Some things I brought and discovered I don’t need: Food storage containers (they are too bulky in the fridge, so I’ve been using baggies or plastic wrap when needing to store food out of its original package); electric tea kettle (the hotel provides coffee and hot water in the lobby); canned tuna fish (I know this is very specific, but I was thinking it would be a quick, easy protein source we could use, but I absolutely despise the smell and the potential mess created from opening and draining it. Lunch meat, grass-fed beef sticks, pre-cooked grilled chicken breast, etc. have all been much more practical for us here).
I use a small section of the table for food prep, but we generally eat sitting on one of the beds (our daughter puts her plate on the chest of drawers or uses her closed toy bin as a table) since our table is typically full of stuff and there isn’t much we can do about that given the very limited surfaces and storage in the room. I use a dishpan I bought from the dollar store for dishes. Dirty dishes go in the bin; once per day, I take the bin to the bathroom and fill it with hot soapy water and wash the dishes in the bin and set the clean dishes on a dish towel on the bathroom counter (one of two Norwex towels I brought – they are the best and give me much more peace of mind than if I were to use a towel provided by the hotel). Once the bin is emptied of dirty dishes, I wash out the bin, lay the 2nd dish towel in the bottom, and place the dishes back into the bin to air dry. I have placed 3M adhesive hooks on the fridge for drying the dish towels when not in use. I’ve actually placed hooks in a few places around the room. Obviously, the hotel room is designed for a maximum stay of a couple nights at a time, not for “living” in, and there is only one tiny towel bar in the bathroom, so the hooks have been a big help.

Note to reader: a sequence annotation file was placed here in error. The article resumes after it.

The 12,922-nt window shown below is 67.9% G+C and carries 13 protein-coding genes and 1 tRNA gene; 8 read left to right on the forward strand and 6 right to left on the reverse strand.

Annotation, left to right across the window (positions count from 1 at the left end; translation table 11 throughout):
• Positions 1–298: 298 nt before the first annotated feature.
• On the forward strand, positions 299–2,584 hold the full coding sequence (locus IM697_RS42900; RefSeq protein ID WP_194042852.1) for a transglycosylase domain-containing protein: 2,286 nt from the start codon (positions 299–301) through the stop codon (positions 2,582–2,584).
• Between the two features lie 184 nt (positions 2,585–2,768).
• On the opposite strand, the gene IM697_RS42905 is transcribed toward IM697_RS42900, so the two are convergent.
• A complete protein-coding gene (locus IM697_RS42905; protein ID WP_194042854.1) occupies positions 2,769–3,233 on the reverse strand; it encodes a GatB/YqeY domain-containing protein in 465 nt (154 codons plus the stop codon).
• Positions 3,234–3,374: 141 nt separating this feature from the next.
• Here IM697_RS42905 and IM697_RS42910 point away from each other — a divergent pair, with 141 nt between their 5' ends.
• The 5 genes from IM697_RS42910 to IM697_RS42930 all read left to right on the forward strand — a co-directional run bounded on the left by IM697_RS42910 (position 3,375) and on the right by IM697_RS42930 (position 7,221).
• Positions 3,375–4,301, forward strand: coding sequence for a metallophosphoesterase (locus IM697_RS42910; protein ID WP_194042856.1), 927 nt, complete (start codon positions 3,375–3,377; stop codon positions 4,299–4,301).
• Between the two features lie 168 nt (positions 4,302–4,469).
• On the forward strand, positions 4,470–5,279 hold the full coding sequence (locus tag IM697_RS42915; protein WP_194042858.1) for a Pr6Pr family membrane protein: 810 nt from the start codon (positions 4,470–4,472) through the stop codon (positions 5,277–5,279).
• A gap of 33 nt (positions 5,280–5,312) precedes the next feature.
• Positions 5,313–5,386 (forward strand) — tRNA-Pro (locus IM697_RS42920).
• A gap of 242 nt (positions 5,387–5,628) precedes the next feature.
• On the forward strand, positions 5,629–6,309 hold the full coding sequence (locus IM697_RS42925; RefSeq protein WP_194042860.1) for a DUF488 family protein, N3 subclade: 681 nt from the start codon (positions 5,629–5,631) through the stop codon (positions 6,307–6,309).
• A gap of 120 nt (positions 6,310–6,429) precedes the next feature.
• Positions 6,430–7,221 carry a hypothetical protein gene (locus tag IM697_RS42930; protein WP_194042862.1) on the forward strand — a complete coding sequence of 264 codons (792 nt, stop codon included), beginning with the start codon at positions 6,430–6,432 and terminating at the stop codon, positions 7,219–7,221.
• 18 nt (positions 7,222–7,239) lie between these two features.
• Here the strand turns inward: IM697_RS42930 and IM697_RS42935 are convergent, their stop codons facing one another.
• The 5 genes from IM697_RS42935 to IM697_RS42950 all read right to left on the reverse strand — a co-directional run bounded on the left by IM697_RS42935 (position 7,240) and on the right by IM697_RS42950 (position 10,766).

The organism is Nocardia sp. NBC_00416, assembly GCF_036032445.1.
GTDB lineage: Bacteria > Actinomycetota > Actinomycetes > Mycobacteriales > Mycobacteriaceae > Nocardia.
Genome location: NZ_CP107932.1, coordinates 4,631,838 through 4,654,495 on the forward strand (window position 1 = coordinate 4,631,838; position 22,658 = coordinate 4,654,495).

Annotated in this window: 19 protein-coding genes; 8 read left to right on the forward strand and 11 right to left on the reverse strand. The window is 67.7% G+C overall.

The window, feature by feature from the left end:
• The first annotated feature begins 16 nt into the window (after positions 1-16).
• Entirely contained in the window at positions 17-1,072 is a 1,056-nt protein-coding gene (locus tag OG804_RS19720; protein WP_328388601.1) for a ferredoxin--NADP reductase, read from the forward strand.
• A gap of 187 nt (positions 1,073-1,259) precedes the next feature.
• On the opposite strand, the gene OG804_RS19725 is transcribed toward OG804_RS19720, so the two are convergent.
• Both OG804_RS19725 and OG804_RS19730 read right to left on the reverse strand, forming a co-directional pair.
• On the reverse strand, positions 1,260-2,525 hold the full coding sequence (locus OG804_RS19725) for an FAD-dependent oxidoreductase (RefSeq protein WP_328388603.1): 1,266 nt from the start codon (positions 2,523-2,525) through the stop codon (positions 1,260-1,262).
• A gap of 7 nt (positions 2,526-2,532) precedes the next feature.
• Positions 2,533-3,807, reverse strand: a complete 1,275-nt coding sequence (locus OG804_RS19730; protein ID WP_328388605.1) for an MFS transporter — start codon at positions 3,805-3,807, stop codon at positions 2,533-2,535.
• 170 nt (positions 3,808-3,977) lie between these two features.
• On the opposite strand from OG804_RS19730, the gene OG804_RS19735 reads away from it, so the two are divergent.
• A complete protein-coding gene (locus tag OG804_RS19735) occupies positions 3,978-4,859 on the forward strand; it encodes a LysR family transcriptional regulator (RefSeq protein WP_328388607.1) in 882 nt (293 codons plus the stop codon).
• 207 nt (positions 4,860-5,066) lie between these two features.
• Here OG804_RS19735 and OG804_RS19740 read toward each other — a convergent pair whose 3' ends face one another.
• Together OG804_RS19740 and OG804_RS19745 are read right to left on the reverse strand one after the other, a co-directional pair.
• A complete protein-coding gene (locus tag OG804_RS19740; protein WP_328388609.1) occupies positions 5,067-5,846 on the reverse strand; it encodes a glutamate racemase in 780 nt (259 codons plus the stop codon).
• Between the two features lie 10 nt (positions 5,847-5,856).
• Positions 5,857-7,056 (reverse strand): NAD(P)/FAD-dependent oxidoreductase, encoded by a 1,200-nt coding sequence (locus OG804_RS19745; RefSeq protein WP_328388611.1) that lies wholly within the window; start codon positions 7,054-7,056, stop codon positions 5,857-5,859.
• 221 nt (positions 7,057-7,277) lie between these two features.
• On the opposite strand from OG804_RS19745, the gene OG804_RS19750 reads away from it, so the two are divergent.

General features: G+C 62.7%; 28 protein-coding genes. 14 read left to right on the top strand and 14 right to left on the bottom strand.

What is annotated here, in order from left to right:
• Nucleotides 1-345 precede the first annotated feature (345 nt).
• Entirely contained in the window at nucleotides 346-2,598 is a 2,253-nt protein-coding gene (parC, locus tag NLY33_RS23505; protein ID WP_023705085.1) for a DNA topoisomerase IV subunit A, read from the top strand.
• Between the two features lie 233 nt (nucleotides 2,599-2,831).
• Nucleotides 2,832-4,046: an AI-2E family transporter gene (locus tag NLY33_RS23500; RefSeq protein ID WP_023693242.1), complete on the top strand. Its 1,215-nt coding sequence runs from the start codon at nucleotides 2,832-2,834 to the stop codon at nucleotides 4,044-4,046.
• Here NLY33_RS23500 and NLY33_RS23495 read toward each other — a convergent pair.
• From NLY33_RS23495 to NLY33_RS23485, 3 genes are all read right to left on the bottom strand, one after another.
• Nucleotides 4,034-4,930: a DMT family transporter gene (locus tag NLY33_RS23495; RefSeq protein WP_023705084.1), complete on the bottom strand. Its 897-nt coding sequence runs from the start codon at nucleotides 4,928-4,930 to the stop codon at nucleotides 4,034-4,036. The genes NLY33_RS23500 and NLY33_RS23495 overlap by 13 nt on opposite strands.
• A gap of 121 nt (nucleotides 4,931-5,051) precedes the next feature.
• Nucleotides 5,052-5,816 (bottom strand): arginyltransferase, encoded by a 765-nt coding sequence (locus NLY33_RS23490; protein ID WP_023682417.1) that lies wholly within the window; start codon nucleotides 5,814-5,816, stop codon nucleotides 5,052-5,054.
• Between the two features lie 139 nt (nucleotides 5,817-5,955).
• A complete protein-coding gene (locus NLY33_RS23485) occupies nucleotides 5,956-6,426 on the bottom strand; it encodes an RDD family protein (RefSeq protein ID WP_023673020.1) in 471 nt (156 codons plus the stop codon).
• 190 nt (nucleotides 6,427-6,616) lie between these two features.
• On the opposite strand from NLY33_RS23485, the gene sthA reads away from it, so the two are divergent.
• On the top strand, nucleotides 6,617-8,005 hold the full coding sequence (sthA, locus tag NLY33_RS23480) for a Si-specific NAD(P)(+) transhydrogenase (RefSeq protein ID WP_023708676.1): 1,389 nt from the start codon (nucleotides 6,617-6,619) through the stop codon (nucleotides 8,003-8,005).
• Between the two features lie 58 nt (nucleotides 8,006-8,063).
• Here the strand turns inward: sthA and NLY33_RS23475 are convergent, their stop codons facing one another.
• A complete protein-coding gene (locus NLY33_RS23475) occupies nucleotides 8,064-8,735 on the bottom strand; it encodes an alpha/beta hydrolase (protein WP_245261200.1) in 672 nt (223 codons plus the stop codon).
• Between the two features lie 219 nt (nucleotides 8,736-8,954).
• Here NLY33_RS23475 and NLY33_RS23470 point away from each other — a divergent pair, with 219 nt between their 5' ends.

Living and Sleeping Areas
We basically live on the beds, which means the linens get dirtied and need to be changed more often than at home. Thank God for an understanding housekeeping staff! Once a week, I leave them a nice tip, get all of us out of the room for the morning, and let them have at it. When sheets need to be changed between housekeeping visits, I simply go down to the front desk and exchange our sheets for clean ones and change the beds myself. We brought one of our air purifiers from home, which we often do even for short hotel stays. It makes me a little crazy that I can’t open windows in hotels, so the purifier helps. I also brought cleaning supplies from home, including a small vacuum cleaner and steam mop for the floors. With a toddler, everything ends up on the floor, including her, so I wanted it to be as clean as possible. I steamed the mattresses and the chairs as well when we moved in. The housekeeping staff here is wonderful and it is one of the cleanest hotels I’ve ever stayed in; however, I still clean and re-clean the room constantly for my own peace of mind (and we’ve all seen the black light demos on 20/20 – ewww!).